What is executive functioning?

Executive functioning is a relatively common term used in the world of health care and neuropsychology which refers to the mental capacity to focus attention, to process information while completing other tasks, and to plan and remember instructions (1). This skill allows children to control impulses, filter out distractions, and prioritize action goals (1).

The development of EF emerges in infancy and continues developing throughout adolescence until early adulthood (2). EF is controlled by the prefrontal cortex and parietal cortex regions of the brain (3), and may also present as underdeveloped in certain developmental disorders, in Autism Spectrum Disorder (ASD), Sensory Processing Disorder (SPD), as well as in Attention Deficit Hyperactivity Disorder (ADHD) (3). During infancy, EF develops as a self regulatory function through regulation of behavior. As children grow older, higher order skills begin to develop, such as problem solving, self correction, and multi-tasking (4). It is important to remember that no one child is alike and that these are only developmental milestones which may vary from person to person!

EF is not a skill that children are born with, but develop through supportive environments and social systems. These include positive relationships with parents and peers. Through such support, the three main components of executive functioning may develop. These include mental flexibility, self-control and working memory (5). Mental flexibility allows children to respond to different demands in the environment while responding and shifting attention appropriately. Self-control allows children to regulate impulsive reactions, while working memory allows children to manipulate information presented to them.

When the management of everyday life tasks becomes a struggle for children, EF difficulties may manifest themselves through difficulties with self-regulation, task initiation, impulse and emotional control, planning, and flexible thinking. A few examples of how these may come about include:

  • Struggling to remember the steps required to tie shoes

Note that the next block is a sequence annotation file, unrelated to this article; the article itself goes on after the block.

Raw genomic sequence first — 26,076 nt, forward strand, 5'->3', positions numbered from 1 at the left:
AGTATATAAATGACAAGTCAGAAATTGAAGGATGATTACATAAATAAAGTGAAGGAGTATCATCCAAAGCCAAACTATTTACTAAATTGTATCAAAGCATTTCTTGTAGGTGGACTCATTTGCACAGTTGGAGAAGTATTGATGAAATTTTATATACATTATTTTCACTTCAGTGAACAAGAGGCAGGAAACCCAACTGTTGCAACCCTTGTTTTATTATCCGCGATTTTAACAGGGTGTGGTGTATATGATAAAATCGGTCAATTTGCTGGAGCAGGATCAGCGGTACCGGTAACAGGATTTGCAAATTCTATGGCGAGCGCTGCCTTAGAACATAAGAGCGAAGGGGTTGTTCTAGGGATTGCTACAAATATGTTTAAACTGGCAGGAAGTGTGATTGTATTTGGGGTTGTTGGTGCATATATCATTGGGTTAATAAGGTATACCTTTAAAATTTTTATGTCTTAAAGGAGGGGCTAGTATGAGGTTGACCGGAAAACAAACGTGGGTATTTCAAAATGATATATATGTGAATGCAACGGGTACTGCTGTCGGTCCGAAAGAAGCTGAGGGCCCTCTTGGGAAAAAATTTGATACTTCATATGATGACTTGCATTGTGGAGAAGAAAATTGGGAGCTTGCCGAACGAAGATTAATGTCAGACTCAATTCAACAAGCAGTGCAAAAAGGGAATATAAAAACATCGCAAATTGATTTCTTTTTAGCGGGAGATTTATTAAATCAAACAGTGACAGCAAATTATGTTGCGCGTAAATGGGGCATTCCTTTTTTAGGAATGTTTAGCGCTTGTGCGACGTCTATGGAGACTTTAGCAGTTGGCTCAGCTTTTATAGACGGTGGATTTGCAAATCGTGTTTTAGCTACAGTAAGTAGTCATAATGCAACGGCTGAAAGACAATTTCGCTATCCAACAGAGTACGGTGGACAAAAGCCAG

• Difficulty beginning a series of homework assignments
  • Trouble with transitions between activities
  • Struggles around following instructions
  • Completing weekly chores
  • Presenting with a messy desk and/or locker
  • Struggling to remember location of belongings

Areas of focus from an occupational perspective will primarily revolve around academic performance and social competence. What do these goals look like?

School participation (6):

  • School work is completed in a timely manner
  • Transitions in the classroom are made smoothly
  • Daily classroom behavior is cooperative

Social competence (6):

  • Development of collaboration with peers
  • Initiation of peer interactions
  • Classroom rules and expectations are adhered to
  • Communication is encouraged
  • Responsibility is assumed for individual actions

What are a few approaches suggested by occupational therapists? For concerns surrounding:

  • Working memory:

-Using images or social stories may help by providing organizing input. For example: routine and sticker charts, visual schedules

-Keep belongings in the same place everyday

  • Initiation of tasks: Breaking down the task into manageable parts
  • Cognitive flexibility: Providing structure through visual schedules to help ease transition
  • Self-regulation:

-Use first/then statements. For example: First we work on printing, then we can paint

-Provide 5-10 minutes of alone/quiet time for the child, such as coloring or playing quietly with toys of preference

-Provide time for self-reflection and expression of daily feelings

-Encourage physically and cognitively challenging activities, such as aerobic exercise during recess

-Deep breathing activities

-Include movement breaks and heavy muscle work: many children with sensory processing difficulties find heavy muscle work such as proprioceptive and vestibular input self regulating.

While implementing these strategies, it will be important to keep in mind that what works for one child may not work for another. EF is an important part of the developmental trajectory for all children, which enables them to function through activities which promote purpose, goal achievement, as well as initiation and regulation of behavior. Don’t forget to be creative! Helping your child with EF struggles holds great potential to help them become the best they can be when faced with life’s challenges!


  1. Center on the Developing Child [Internet]. Cambridge MA: CDC; c2017. Executive Function & Self-Regulation; [cited 2017 July 24]. 
  2. Lehto JE, Kooistra L, Juuiarvi P, Pulkkinen L. Dimension of executive functioning: Evidence from children. Br J Dev Psychol. (2003) December; 21(1): 59-80
  3. Lee K, Bull R, Ho RM. Developmental changes in executive functioning. Child Dev. (2013) November/December; 84(6): 1933-1953
  4. Growing Hands-On Kids [Internet]. c2017. What Therapists Need to Know About Executive Function Skills; 2016 Apr 7 [cited 2017 July 24].  
  1. Ringo M, Ho H. Developmental Changes in Executive Functioning. (2013). Child Dev. December; 84(6): 1933-1953
  2. North Shore Pediatric Therapy [Internet]. United States; c2017. Executive Functioning Skills: How Can I Help My Child? 2016 Dec 2 [cited 2017 July 24]. 


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